Another significant difference with the Nvidia Shield is that it incorporates the Nvidia Tegra X1 processor. This is a teraflop chip that has been compared in computing power to a Supercomputer from the year 2000. That’s an incredible amount of processing power in a tiny form factor device.
The Shield is also the only device to allow you to connect with the Nvidia GeForce NOW for streaming games over the Internet. For a small monthly fee, you can connect your Nvidia Shield to an entire library of PC games and stream them over the net directly to your Shield. Both free and paid content are available to Nvidia Shield owners.
As long as you have an Internet connection above 25Mbs, you can stream games from GeForce NOW. I was not convinced that this would work until I saw for myself that both Witcher 3 and Lara Croft played without stuttering or any noticeable degradation. For those who’ve already tried Nvidia’s Gamestream, this probably will be less of a surprise, but the results are very nearly identical.
Another important feature is Plex support. If you’re not familiar with Plex, it’s an application that allows you to set up one device as a server and then connect your other devices wirelessly for remote streaming. The Shield works in either role as a server or as a client.
The Shield includes both a wireless remote and a wireless game pad, both with voice activated response.
The Nvidia Shield may cost a bit more than other home media streamers, but for what’s included, and what it can do, it’s most certainly a consideration for anyone serious about home entertainment.
Nvidia Corporation is an American technology company based in Santa Clara, California. It’s core business is the design of graphics processing units (GPUs) for the gaming market, as well as system on a chip units (SOCs) for the mobile computing and automotive market.
Nvidia’s main GPU product line, known as “GeForce”, has enlarged its presence in the gaming industry with hand-held SHIELD Portable, SHIELD Tablet and SHIELD Android TV. It now provides GPU-accelerated computing to the gamers both on local and cloud-based devices.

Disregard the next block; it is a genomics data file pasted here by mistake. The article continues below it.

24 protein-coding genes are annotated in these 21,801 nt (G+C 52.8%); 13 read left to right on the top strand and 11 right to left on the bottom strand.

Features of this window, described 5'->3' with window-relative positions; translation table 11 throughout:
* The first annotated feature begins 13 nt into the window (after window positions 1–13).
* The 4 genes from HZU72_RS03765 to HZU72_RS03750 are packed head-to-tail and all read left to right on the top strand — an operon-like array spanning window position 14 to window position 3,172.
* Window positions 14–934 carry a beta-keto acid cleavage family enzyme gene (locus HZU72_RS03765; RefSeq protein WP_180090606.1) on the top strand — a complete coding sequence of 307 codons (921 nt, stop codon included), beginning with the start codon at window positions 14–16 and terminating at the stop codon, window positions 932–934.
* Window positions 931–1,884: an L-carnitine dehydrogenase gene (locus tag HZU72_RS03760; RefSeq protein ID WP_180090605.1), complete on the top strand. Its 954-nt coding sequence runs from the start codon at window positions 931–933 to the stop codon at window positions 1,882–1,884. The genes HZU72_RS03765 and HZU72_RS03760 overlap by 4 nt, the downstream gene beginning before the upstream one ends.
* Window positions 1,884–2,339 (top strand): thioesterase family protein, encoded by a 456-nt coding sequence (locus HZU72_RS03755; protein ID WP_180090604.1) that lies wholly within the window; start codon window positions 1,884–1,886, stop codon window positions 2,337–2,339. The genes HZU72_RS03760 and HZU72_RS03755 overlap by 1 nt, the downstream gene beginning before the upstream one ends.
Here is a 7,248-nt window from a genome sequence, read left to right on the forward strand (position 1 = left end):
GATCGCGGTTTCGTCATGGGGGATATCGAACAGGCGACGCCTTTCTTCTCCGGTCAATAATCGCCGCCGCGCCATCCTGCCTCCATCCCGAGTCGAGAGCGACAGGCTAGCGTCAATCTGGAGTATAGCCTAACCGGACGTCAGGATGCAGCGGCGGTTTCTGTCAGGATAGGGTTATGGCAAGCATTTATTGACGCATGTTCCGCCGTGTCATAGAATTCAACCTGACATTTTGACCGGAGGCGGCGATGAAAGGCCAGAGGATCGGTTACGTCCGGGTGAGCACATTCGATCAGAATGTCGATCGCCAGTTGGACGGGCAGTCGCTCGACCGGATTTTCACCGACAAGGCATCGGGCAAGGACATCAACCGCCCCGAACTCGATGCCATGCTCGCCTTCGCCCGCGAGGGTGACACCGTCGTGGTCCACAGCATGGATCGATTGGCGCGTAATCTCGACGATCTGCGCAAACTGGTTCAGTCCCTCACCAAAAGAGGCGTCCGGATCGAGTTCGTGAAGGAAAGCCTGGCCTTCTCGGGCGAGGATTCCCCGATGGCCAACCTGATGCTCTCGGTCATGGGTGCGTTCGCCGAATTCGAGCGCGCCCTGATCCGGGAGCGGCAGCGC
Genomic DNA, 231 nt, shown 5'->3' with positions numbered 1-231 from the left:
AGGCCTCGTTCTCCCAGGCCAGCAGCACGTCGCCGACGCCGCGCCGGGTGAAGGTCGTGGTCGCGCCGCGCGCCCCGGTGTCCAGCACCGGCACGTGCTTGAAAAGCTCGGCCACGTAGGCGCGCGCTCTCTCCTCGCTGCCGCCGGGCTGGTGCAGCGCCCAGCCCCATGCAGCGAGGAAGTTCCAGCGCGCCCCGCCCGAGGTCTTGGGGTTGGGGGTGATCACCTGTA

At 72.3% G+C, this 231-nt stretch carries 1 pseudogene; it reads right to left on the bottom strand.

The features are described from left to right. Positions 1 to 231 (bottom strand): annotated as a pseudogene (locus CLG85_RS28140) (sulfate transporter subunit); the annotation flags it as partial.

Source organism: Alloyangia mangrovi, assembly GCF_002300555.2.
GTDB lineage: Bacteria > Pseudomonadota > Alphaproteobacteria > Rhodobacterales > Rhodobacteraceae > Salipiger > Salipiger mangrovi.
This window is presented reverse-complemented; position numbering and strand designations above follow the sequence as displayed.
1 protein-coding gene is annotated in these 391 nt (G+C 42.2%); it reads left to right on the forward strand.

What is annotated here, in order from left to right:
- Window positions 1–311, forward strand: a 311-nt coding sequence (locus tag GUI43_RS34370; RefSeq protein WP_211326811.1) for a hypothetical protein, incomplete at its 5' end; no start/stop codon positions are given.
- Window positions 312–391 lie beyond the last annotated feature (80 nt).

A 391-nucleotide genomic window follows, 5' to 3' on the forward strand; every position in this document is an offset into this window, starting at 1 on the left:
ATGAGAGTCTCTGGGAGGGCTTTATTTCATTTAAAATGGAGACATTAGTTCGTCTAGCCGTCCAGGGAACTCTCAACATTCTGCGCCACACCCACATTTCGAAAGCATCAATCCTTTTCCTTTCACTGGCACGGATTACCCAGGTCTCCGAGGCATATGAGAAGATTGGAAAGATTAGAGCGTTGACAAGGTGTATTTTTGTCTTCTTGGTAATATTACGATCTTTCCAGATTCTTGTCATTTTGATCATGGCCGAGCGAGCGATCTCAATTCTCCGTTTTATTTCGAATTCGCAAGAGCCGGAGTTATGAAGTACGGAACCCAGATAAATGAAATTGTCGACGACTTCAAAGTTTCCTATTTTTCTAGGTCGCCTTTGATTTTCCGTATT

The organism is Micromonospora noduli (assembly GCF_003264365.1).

In the Summer of 2015 they began shipping the Nvidia Shield Streaming Media Player.
Nvidia Shield Streaming Media Player
- Stream 4K HDR from Netflix, Amazon Video, Plex.
- Stream 4K from Youtube, HBO, Pandora, Spotify, Sling TV, Kodi, and more.
- Stream AAA PC games with GeForce NOW.
- Cast PC games in 4K HDR from your GeForce rig to the living room with GameStream.
- Google search from over 100 apps, including Netflix, YouTube, HULU and more.
- Includes remote and redesigned SHIELD controller with voice search.
The Nvidia Shield incorporates the high-powered X1 Tegra processor for the fastest application times among all competing Android TV boxes.
Some customer reviews
After having a few days getting the device mostly set up for my use, I must say I’ve very pleased with the unit overall. It’s hands down the fastest streaming device I’ve ever used, much faster than my XBOX ONE S and ROKU 3.
So far I love it’s streaming apps. Netflix, Amazon, and Plex support 4K HDR, Youtube, Google Movies, Vudu and Ultraflix and a few others support 4K. The interface is fast. Launching apps, browsing content in them, playing is almost instantaneous.
I love this thing. Incredibly powerful, easy to use but difficult to master, this box lets me do just about anything related to what I want running on my tv.